Some have been made to squat and huddle together in front of other bumiputra peers, rudely woken at early mornings, shouted at, called ‘pendatangs’, usurpers of scholarships and positions, depriving the true bumiputras of their places and rights, told in uncertain terms that they are here only at the behest and kindly generosity of the bumiputras, and that they can always ‘go home’ or balik kampung which meant China or India! Groups have been bullied into subordinating to and acknowledging these official ‘dogma’, or risk having the entire group not ‘passing the course’. Do these utterances ring a bell?
Recently (less than a year and a half ago), one young returning teacher broke down from such radical abuse and hazing, that her family decided to pull her out, repaying the loan in full—enough is enough! So can we not see how this will perpetuate the cycle of blatant racial baiting and hatred when these ‘officers’ return to their respective services, after such provocative BTN courses?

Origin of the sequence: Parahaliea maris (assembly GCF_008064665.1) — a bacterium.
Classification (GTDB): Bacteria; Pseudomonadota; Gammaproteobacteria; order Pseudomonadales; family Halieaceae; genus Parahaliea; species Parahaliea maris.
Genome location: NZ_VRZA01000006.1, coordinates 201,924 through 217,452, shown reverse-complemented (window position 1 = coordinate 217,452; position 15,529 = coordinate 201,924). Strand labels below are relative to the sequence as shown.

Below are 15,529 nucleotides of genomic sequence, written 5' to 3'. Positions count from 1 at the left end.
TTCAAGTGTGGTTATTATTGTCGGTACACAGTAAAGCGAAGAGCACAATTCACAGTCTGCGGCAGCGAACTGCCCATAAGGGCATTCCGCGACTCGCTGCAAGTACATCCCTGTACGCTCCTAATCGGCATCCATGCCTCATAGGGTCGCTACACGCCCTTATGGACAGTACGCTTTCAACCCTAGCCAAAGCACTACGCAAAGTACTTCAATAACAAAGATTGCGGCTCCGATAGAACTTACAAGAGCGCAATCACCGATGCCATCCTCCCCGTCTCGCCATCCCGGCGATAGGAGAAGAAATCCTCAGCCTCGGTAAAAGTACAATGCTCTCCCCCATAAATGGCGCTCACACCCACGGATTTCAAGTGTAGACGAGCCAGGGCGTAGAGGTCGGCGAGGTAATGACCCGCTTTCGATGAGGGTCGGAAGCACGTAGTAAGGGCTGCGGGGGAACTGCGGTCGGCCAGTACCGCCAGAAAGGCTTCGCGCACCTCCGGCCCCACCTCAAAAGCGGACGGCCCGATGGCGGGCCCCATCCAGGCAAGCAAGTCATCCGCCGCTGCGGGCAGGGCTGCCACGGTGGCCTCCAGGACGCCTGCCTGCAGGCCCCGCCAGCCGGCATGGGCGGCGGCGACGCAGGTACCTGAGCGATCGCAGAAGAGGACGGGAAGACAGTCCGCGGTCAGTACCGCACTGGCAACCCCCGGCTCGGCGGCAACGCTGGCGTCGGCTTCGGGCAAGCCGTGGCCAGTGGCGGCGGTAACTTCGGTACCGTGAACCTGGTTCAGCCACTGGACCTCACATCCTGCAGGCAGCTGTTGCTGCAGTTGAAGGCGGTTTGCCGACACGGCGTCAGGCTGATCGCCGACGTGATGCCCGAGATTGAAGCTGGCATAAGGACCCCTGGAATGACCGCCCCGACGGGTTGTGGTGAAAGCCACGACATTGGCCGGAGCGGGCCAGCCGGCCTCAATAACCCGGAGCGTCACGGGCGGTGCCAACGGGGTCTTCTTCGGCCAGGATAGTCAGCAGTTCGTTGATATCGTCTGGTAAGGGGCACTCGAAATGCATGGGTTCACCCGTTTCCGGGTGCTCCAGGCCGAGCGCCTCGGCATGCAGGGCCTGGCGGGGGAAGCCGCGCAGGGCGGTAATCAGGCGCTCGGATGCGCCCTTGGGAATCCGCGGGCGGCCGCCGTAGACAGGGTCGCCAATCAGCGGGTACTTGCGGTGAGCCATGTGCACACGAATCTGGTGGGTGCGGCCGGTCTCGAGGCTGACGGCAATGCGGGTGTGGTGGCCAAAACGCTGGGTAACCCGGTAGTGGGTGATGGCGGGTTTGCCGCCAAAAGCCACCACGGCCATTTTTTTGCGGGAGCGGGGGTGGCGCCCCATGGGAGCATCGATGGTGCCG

Mustn’t such propaganda stop? Is the government truly sincere in wishing to stem such state-endorsed racism? Is this government truly espousing the 1Malaysia concept for whatever it is worth?
Last year, Minister in the PM’s Department Nazri Aziz acknowledged that the BTN must be overhauled. Nazri Aziz had revealed that courses by the National Civics Bureau (or Biro Tatanegara, BTN) were racially divisive and used to promote certain government leaders. While Nazri was bold enough to expose this, he was nearly alone in defending the need to overhaul the BTN courses.